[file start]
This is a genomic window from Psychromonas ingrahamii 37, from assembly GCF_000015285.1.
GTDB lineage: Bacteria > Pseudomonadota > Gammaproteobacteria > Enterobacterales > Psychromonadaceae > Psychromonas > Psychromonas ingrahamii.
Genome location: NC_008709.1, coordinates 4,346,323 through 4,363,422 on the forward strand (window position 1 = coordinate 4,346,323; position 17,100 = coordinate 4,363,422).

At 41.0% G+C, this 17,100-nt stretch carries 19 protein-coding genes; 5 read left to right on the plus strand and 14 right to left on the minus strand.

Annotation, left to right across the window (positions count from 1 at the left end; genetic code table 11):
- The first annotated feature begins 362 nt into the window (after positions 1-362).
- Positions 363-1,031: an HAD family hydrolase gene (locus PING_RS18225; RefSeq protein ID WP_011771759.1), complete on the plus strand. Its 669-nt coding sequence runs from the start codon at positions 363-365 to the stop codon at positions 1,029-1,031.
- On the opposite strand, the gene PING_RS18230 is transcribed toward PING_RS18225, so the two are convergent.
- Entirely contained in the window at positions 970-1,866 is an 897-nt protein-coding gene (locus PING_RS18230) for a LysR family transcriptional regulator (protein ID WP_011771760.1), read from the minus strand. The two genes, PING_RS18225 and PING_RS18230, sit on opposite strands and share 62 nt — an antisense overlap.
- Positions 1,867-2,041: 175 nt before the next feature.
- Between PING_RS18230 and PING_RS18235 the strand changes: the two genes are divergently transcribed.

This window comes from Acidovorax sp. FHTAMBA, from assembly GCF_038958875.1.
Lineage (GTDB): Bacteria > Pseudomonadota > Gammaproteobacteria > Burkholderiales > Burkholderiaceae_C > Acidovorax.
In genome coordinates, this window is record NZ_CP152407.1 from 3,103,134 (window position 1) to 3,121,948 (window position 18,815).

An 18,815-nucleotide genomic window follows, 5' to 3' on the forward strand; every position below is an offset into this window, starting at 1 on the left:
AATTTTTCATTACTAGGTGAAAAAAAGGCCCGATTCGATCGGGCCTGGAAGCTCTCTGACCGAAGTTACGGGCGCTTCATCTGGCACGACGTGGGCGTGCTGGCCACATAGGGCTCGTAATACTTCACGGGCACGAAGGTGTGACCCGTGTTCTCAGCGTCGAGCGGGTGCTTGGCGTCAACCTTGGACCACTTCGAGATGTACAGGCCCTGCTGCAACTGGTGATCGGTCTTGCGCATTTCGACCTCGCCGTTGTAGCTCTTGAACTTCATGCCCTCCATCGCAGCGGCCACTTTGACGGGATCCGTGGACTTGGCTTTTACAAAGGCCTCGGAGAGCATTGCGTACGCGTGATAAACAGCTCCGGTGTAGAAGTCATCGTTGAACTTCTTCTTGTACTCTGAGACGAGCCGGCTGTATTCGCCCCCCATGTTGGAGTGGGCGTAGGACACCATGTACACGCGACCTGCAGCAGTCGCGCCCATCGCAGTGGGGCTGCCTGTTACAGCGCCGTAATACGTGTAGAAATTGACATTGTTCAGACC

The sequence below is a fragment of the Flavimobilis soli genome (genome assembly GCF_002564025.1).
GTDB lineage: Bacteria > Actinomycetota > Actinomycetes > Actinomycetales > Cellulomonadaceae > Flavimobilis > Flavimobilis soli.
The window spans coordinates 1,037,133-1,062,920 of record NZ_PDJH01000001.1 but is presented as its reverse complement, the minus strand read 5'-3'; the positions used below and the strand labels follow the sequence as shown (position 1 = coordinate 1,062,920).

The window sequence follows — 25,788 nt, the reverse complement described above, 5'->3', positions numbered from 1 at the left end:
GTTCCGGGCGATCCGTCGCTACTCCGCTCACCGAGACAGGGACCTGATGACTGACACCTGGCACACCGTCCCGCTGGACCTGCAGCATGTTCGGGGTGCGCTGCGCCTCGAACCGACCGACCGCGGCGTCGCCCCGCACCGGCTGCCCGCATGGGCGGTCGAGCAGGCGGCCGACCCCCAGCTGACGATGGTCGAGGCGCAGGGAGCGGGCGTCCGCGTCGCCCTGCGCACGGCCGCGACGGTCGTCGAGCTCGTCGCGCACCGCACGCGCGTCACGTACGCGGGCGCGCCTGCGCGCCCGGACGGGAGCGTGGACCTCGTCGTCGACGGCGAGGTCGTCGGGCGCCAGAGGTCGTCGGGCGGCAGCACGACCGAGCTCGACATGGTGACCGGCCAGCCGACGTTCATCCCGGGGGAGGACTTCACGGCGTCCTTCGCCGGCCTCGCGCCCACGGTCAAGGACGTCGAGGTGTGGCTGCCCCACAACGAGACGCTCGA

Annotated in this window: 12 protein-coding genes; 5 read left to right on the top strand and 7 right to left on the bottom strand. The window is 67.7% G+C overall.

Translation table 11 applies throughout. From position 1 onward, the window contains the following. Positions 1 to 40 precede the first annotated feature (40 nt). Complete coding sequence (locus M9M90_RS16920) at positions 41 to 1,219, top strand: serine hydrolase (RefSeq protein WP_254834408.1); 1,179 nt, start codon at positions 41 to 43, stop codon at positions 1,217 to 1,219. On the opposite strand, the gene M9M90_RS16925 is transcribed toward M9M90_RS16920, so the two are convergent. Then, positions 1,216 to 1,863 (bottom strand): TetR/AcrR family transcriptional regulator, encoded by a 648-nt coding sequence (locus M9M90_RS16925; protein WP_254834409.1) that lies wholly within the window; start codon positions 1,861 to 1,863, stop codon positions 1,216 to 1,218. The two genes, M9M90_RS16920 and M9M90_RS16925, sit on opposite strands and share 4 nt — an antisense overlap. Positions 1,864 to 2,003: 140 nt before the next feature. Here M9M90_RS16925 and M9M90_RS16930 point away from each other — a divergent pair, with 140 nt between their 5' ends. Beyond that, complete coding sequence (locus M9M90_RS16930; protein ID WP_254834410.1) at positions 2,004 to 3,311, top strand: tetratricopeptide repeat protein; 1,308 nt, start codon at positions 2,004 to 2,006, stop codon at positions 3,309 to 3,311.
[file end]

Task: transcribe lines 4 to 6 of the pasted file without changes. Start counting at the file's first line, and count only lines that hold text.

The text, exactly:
At 41.0% G+C, this 17,100-nt stretch carries 19 protein-coding genes; 5 read left to right on the plus strand and 14 right to left on the minus strand.

Annotation, left to right across the window (positions count from 1 at the left end; genetic code table 11):
- The first annotated feature begins 362 nt into the window (after positions 1-362).